US 1688422 A
Description (OCR text may contain errors)
Oct. 23, 1928.
1,688,422 R. w. HYDE I PROCESS OF TREATING EARTHY MINERALS Filed-April 4, 1925 2 Sheets-Sheet 1 lNV NTOR ATTORNEY Oct. 23, 1928.
R. W. HYDE PROCESS OF TREATING EARTHY MINERALS Filed April 4, 1925 2 Sheets-Sheet avwemtoz Patented; Oct. 23, 1928.
UNITED STATES PATENT OFFICE.
REED W. HYDE, OF SUMMIT, NEW JERSEY, ASSIGNOR TO DWIGHT & LLOYD METAL- LURGICAL COMPANY, OF NEW YORK, N. Y., A CORPORATION 'OF NEW JERSEY.
PROCESS OF TREATING EARTHY MINERALS.
Application filed April 4, 1925. Serial No. 20,763.
This invention relates generally to the burn ing of earthy minerals and particularly to the burning of carbonates, such as lime rock, dolomite and magnesite, in comparatively small masses or units spread in a relatively thin layer upon a support or supports capable of continuous or intermittent movement into and through a heated zone or area whereby carbonic dioxide is removed from such material.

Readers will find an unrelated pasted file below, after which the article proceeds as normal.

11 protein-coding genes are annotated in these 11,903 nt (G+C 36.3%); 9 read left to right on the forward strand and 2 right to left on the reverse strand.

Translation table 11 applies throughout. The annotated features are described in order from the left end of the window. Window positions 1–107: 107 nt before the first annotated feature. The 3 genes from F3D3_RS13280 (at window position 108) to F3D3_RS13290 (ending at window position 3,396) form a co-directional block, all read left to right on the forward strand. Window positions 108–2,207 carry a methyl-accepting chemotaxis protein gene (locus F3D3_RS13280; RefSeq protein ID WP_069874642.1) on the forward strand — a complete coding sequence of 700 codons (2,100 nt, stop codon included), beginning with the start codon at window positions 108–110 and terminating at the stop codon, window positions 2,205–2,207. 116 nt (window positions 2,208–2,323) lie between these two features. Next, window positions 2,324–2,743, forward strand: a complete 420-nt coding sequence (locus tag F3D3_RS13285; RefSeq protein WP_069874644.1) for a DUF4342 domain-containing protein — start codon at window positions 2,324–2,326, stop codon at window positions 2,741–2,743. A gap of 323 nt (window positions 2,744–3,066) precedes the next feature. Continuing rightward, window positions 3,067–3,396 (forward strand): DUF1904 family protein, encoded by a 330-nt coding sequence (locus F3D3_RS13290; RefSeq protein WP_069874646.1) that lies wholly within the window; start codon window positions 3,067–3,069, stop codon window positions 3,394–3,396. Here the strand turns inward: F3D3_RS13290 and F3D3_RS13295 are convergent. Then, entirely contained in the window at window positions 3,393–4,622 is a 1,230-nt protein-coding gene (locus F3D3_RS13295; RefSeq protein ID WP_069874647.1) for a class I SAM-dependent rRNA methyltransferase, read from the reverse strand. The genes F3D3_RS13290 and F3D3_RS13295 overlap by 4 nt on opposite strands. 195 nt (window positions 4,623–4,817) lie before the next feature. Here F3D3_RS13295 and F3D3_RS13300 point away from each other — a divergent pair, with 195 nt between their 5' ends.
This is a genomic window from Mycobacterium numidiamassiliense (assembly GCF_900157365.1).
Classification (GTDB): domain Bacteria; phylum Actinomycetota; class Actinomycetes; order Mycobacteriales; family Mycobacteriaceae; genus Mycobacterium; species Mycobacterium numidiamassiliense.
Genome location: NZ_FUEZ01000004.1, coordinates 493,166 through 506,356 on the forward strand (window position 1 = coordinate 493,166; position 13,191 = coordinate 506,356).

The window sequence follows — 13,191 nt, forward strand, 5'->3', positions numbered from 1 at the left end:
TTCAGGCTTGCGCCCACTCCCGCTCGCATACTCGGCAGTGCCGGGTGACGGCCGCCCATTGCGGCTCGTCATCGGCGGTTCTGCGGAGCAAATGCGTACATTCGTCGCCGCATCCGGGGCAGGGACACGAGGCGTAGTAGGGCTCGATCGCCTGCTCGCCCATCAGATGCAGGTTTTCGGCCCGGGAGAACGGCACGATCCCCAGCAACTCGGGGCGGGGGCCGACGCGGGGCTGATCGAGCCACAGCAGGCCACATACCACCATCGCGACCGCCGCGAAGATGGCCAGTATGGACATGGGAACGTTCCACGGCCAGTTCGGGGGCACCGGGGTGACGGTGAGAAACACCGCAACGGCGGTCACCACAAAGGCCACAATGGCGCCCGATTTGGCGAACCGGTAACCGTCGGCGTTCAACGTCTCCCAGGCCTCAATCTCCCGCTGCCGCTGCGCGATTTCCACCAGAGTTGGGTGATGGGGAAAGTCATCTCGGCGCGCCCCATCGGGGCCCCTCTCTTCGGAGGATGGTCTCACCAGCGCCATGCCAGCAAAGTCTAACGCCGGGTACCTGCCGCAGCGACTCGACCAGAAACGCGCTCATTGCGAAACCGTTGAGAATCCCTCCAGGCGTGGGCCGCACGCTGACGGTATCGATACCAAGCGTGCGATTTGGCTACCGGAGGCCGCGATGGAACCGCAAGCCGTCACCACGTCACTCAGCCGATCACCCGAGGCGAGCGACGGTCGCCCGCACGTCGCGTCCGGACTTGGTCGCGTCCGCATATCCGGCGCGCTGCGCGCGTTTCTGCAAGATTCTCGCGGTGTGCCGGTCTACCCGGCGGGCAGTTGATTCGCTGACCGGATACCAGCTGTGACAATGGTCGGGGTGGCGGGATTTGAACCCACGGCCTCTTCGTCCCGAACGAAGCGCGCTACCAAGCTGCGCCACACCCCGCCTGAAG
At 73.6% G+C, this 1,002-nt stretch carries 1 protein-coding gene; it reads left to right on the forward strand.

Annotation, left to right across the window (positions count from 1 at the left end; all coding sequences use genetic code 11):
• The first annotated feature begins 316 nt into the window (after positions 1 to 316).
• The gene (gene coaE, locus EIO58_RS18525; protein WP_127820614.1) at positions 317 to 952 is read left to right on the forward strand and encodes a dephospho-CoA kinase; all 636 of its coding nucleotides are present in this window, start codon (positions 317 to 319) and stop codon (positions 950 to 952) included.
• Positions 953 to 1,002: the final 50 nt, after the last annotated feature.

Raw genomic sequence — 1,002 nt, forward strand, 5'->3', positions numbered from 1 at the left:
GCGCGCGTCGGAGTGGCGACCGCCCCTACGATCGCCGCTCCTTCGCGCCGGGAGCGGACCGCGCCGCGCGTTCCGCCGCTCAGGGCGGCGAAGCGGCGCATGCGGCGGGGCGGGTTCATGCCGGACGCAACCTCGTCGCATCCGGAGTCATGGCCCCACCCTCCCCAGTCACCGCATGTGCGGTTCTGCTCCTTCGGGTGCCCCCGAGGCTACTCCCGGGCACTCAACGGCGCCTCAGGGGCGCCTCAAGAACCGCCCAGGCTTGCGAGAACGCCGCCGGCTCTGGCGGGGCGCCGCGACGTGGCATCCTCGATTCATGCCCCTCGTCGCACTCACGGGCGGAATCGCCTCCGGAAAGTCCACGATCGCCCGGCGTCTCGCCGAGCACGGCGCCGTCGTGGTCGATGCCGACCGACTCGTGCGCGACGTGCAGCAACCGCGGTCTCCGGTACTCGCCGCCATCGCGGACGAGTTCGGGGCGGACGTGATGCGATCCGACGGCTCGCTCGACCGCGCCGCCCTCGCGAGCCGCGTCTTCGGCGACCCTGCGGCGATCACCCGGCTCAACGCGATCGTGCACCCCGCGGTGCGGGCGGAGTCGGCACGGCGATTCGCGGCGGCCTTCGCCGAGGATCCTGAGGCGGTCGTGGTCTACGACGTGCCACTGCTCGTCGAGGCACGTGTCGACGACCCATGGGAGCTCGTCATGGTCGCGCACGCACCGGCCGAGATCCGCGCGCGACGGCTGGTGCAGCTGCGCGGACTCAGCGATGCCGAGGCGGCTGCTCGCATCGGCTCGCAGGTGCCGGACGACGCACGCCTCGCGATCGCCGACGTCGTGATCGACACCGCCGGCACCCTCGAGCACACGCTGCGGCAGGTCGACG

The invention relates especially to the treatment of finely divided material commonly known as fines. The small, relatively minute particles in this grade of materialtend topack into an almost solid and impervious mass. Also this grade of material gives off such large quantities of dust under ordinary methods of treatment as practically to prohibit its economical treatment on a commercial scale by any of the methods heretofore known. In a shaft furnace for example there is constant downward movement of the material through the stack and if fines are present in the charge they pack and choke the draft through the stack. The heavy draft that is necessary to carry away the carbonic acid and products of combustion through a high column stack makes excessive quantities of dust if fines are fed. The sustained heat also causes the fines to burri or to fuse and glaze which destroys the commercial value of the resulting product. For these reasons high column shafts are limited to the calcination of 2 or 3 stone. In a rotary kiln, for example, where the stone is constantly agitated, the use of fines likewise causes excessive quantities of dust and interferences with the proper working of the apparatus and the quality of the product so that this apparatus is limited commercially to the calcination of larger than three-quarter inch stone.